NEW YORK >> Amare Stoudemire's greatest NBA success was in Phoenix, where as Steve Nash's pick-and-roll partner he was one of the NBA's most fearsome finishers.
But he chose to leave the league as a member of the Knicks, the franchise that was mired in a lengthy playoff drought before he signed in 2010 and revitalized the franchise.
Stoudemire retired Tuesday after signing a contract with the Knicks with much less fanfare than the $100 million deal he inked six years ago to halt the team's downward spiral.
"Although my career has taken me to other places around the country, my heart had always remained in the Big Apple," he said in a statement. "Once a Knick, Always a Knick."
Stoudemire was a six-time All-Star, but battled knee injuries after his sensational first season in New York, when he became the first Knicks player to be voted an All-Star starter since Patrick Ewing in 1997.
Still just 33 years old but with knees that hadn't been healthy in years, the 6-foot-10 forward asked team president Phil Jackson and general manager Steve Mills to add another signing to the ones they hope will lead to the first playoff berth since Stoudemire left.
"I came to New York in 2010 to help revitalize this franchise and we did just that," Stoudemire said. "Carmelo (Anthony), Phil and Steve have continued this quest, and with this year's acquisitions, the team looks playoff-bound once again."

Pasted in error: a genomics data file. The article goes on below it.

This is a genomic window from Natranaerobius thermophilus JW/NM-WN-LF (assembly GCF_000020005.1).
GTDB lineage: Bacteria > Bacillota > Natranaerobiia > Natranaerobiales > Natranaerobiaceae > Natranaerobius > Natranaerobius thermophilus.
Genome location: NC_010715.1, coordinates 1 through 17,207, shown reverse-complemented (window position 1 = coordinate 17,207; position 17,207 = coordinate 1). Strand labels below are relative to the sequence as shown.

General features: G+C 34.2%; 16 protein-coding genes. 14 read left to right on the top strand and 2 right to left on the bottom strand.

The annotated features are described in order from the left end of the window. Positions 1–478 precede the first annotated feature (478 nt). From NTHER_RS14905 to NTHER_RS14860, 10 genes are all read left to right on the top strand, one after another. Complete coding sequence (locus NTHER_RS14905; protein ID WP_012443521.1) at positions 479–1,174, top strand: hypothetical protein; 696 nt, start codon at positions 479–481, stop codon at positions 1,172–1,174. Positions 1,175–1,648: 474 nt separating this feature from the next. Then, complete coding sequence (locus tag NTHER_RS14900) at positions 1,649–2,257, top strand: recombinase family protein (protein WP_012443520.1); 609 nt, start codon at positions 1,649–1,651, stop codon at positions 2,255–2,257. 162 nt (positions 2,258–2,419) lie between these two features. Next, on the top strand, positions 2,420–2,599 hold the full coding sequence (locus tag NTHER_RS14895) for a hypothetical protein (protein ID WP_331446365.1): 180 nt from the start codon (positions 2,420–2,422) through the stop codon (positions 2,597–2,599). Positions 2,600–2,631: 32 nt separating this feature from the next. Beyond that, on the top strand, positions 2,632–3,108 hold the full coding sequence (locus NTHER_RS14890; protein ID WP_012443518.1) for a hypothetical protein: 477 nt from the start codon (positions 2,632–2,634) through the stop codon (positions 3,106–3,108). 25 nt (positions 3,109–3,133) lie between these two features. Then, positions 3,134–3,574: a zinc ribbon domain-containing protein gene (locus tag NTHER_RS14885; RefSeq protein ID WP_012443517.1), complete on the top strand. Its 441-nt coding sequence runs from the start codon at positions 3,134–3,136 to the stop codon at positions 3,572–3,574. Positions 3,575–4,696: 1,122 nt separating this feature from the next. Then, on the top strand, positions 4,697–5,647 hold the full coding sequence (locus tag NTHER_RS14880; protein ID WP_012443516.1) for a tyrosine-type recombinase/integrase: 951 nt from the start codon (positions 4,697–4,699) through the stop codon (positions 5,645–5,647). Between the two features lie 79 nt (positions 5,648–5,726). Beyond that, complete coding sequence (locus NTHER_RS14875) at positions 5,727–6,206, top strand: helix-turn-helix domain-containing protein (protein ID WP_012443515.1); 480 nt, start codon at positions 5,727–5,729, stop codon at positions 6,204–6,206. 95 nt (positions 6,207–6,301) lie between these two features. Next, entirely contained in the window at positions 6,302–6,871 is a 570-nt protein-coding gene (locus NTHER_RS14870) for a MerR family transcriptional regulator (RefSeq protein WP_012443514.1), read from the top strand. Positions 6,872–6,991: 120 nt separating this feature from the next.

Madison Square Garden was energized again as Stoudemire rewrote the Knicks' record book during his first season, breaking Willie Naulls' 48-year-old franchise record by scoring 30 or more points in nine straight games.
With Carmelo Anthony arriving by trade midway through that 2010-11 season, the Knicks made the playoffs for the first time since 2004. Stoudemire remained with the team until midway through the 2014-15 season, always a popular player even after injuries forced him into a diminished role.
"For parts of six years, Amare Stoudemire was the face of the New York Knicks franchise because of his excellence on the court and his dedication to our community and our fans across the world," Mills said. "When Amare asked us to retire as a Knick, we were honored to oblige."
Stoudemire was the No. 9 pick in the 2002 draft and averaged 21.4 points in eight seasons with the Suns, teaming with point guard Nash to help them become the NBA's most potent offense. Stoudemire had just led the Suns to the 2010 Western Conference finals before joining his former coach there, Mike D'Antoni, in New York.
"As the 2003 NBA Rookie of the Year and a five-time All-Star during his time in Phoenix, Amare's eight seasons with our franchise provided some of the most exciting Suns basketball this city has ever seen," the Suns said in a statement.
Stoudemire signed a five-year deal in 2010 with the Knicks and averaged 25.3 points in his first season.
But he never came close again to the 78 games he played that season, needing multiple surgeries that eventually forced him into a bench role playing restricted minutes. He was an effective one for a time, helping the Knicks win the 2013 Atlantic Division title, but agreed to a contract buyout at the 2015 All-Star break after the team was no longer a playoff contender.
He finished that season with Dallas and played last season in Miami, ending his career with 18.9 points and 7.8 rebounds per game.